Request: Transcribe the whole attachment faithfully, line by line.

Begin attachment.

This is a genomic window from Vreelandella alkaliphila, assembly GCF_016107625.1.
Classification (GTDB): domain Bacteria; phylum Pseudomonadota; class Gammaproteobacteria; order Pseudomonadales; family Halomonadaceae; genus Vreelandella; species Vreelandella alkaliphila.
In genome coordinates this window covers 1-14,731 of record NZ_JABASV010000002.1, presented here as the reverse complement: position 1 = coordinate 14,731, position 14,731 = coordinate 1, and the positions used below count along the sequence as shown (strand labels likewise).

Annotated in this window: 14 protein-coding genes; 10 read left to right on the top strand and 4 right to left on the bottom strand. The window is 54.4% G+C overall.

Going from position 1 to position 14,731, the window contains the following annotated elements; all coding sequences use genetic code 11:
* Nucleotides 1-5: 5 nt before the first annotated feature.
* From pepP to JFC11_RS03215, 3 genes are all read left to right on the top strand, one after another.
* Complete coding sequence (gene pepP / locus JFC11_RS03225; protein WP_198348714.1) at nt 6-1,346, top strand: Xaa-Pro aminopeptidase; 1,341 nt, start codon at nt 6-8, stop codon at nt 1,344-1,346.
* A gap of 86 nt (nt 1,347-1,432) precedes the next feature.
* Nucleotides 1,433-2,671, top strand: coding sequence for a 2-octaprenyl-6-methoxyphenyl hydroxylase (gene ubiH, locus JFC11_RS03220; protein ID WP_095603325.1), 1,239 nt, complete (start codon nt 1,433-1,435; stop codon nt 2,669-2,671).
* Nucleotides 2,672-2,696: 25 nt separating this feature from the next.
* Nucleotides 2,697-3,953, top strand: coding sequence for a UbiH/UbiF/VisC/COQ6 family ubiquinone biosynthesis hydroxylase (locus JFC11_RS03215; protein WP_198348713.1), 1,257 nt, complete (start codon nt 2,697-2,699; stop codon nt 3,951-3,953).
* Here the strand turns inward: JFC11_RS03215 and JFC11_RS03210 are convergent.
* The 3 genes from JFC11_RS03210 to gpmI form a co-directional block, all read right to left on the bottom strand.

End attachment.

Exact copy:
This is a genomic window from Vreelandella alkaliphila, assembly GCF_016107625.1.
Classification (GTDB): domain Bacteria; phylum Pseudomonadota; class Gammaproteobacteria; order Pseudomonadales; family Halomonadaceae; genus Vreelandella; species Vreelandella alkaliphila.
In genome coordinates this window covers 1-14,731 of record NZ_JABASV010000002.1, presented here as the reverse complement: position 1 = coordinate 14,731, position 14,731 = coordinate 1, and the positions used below count along the sequence as shown (strand labels likewise).

Annotated in this window: 14 protein-coding genes; 10 read left to right on the top strand and 4 right to left on the bottom strand. The window is 54.4% G+C overall.

Going from position 1 to position 14,731, the window contains the following annotated elements; all coding sequences use genetic code 11:
* Nucleotides 1-5: 5 nt before the first annotated feature.
* From pepP to JFC11_RS03215, 3 genes are all read left to right on the top strand, one after another.
* Complete coding sequence (gene pepP / locus JFC11_RS03225; protein WP_198348714.1) at nt 6-1,346, top strand: Xaa-Pro aminopeptidase; 1,341 nt, start codon at nt 6-8, stop codon at nt 1,344-1,346.
* A gap of 86 nt (nt 1,347-1,432) precedes the next feature.
* Nucleotides 1,433-2,671, top strand: coding sequence for a 2-octaprenyl-6-methoxyphenyl hydroxylase (gene ubiH, locus JFC11_RS03220; protein ID WP_095603325.1), 1,239 nt, complete (start codon nt 1,433-1,435; stop codon nt 2,669-2,671).
* Nucleotides 2,672-2,696: 25 nt separating this feature from the next.
* Nucleotides 2,697-3,953, top strand: coding sequence for a UbiH/UbiF/VisC/COQ6 family ubiquinone biosynthesis hydroxylase (locus JFC11_RS03215; protein WP_198348713.1), 1,257 nt, complete (start codon nt 2,697-2,699; stop codon nt 3,951-3,953).
* Here the strand turns inward: JFC11_RS03215 and JFC11_RS03210 are convergent.
* The 3 genes from JFC11_RS03210 to gpmI form a co-directional block, all read right to left on the bottom strand.